Several Reasons to Pass on This Hot Income Stock IPO
Having been spun-off by a large private equity company, this new income stock has attracted a lot of interest from dividend investors. But, after looking over the pros and cons of this new $6 billion market cap stock, I’ve found more than enough reasons to hit the pass button.
Initial public offerings of new REITs are relatively rare. But because this new stock was sponsored and spun-off by Blackstone Group LP (NYSE:BX), the IPO of Invitation Homes Inc. (NYSE:INVH) has generated a lot of interest from investors who like to own REIT shares. Let’s look at the pros and cons to see if this new $6 billion market cap stock is a good bet now a week or so after the IPO.
Invitations Homes is the newest member of the small group of single family rental (SFR) ownership focused REITs. Before this IPO there were just three other pure play SFR REITs. With ownership of over 48,000 homes at the time of the IPO it is now by a small margin, the largest SFR REIT based on number of homes owned.
Based on the most recent numbers, American Homes 4 Rent (NYSE:AMH) owns about 300 fewer homes than Invitation Homes. The INVH portfolio was acquired from April 2012 through the end of 2014. Blackstone bought the houses in blocks out of foreclosure at prices well below where the homes were selling before the housing crash. With the IPO, Blackstone sold 28% of the total shares, bringing in proceeds of $1.54 billion. The IPO price was $20 per share.
The Positive Factors
The primary positives for INVH and the other SFR REITs are demographic and economic factors that point to continued strong demand and rental rate growth for SFR homes. Since the housing crash, the rate of home ownership has fallen to historic lows. And it appears that those former home owners plan to stick with the flexibility of renting.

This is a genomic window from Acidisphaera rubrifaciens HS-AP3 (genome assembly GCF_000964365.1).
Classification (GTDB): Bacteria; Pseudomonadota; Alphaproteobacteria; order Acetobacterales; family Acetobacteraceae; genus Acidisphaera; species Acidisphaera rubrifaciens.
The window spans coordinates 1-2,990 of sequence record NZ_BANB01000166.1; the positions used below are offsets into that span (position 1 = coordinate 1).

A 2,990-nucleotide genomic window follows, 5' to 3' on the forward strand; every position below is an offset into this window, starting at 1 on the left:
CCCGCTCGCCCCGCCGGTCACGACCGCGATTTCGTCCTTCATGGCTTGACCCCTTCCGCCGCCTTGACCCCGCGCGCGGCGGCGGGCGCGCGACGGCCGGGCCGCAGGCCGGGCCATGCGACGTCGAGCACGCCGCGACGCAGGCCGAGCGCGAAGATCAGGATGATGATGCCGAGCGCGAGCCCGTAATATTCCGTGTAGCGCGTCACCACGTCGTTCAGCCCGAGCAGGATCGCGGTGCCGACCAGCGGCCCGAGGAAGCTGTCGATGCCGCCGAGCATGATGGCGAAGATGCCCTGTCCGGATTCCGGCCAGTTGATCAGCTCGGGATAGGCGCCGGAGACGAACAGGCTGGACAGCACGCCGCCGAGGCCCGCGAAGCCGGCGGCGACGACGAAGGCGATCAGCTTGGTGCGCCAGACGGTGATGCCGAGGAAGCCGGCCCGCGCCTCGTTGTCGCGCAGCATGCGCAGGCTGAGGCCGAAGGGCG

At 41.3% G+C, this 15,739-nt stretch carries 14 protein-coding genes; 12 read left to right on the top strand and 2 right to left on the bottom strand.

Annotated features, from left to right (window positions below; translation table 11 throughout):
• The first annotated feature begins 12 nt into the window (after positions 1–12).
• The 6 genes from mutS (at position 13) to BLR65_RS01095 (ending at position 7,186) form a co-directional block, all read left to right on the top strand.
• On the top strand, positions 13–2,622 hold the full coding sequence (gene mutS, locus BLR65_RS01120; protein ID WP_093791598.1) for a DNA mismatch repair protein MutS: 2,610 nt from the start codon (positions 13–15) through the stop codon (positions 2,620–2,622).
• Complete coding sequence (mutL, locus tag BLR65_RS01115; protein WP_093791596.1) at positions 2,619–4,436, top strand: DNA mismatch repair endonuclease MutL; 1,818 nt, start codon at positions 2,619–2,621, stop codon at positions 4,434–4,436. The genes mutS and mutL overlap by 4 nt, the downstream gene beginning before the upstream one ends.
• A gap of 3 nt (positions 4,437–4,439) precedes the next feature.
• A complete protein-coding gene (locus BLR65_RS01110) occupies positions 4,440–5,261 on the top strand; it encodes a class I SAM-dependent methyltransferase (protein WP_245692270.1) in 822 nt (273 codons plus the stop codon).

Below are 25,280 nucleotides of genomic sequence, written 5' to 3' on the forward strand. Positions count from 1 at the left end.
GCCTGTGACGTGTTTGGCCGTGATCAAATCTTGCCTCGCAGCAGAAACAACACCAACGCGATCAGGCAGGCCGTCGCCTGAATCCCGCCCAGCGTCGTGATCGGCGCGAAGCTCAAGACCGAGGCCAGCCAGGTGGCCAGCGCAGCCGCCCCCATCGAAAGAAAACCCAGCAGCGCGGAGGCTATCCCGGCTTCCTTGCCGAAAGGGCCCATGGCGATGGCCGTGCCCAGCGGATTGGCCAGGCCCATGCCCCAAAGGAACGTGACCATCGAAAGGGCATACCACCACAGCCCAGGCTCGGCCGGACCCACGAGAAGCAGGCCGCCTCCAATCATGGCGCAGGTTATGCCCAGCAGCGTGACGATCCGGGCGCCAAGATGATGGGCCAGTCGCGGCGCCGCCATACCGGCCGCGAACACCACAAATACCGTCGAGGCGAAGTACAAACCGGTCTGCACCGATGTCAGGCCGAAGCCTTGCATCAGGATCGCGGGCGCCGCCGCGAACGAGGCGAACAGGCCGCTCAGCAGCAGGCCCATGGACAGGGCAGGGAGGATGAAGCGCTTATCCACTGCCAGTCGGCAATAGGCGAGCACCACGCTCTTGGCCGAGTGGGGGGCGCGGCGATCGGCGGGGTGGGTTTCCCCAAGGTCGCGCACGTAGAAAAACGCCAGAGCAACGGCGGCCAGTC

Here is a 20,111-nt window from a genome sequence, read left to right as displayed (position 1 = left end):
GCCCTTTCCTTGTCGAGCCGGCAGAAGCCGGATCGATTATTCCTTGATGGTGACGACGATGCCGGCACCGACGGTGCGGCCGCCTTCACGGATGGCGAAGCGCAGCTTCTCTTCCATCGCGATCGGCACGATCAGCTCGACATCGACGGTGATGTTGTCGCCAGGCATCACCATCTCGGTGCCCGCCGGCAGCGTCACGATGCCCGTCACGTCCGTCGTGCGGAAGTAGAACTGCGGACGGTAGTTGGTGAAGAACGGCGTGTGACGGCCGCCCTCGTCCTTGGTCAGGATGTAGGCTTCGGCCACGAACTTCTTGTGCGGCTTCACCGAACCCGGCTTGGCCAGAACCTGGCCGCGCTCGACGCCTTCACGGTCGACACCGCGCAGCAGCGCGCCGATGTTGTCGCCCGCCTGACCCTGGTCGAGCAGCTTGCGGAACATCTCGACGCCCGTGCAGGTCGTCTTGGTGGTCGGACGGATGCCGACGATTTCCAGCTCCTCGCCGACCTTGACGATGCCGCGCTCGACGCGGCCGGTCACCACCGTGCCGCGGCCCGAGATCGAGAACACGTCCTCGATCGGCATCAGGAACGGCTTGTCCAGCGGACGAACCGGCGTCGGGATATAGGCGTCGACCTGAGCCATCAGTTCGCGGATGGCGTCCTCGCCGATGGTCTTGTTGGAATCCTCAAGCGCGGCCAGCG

Single family home rentals are growing in popularity compared to apartments. A house offers the benefits of more space, yards, multi-car garages and access to desired school districts. With stronger economic growth, individual incomes should start to grow, which will facilitate SFR monthly rent increases.
The Invitation Homes prospectus provided business results for the first nine months of 2016. These results show the positive trends in the SFR business. Net effective rental rates on new leases signed in the third quarter were up 6.1% compared to the previous rental rates on the homes.
Total same store revenues grew 5.0% for the first nine months compared to the same period in 2015. Same store net operating income (NOI) was up 7.4% for the nine-month period. Also, the company experienced home price appreciation of 6.2% year over year. Average occupancy was 96.1% for the 36,500 homes included in the same store portfolio.
Corporate property owners have preferred the apartment business because of the lower management and operating costs associated with large numbers of rentals in a single complex. The SFR REITs are attempting to generate the same efficiencies by owning hundreds to thousands of homes in the cities where they operate. Invitation Homes leads the pack in this respect, generating 95% of its revenue in cities where it owns more than 2,000 homes. In contrast, American Homes 4 Rent owns about 1,100 homes on average in each city where it owns properties.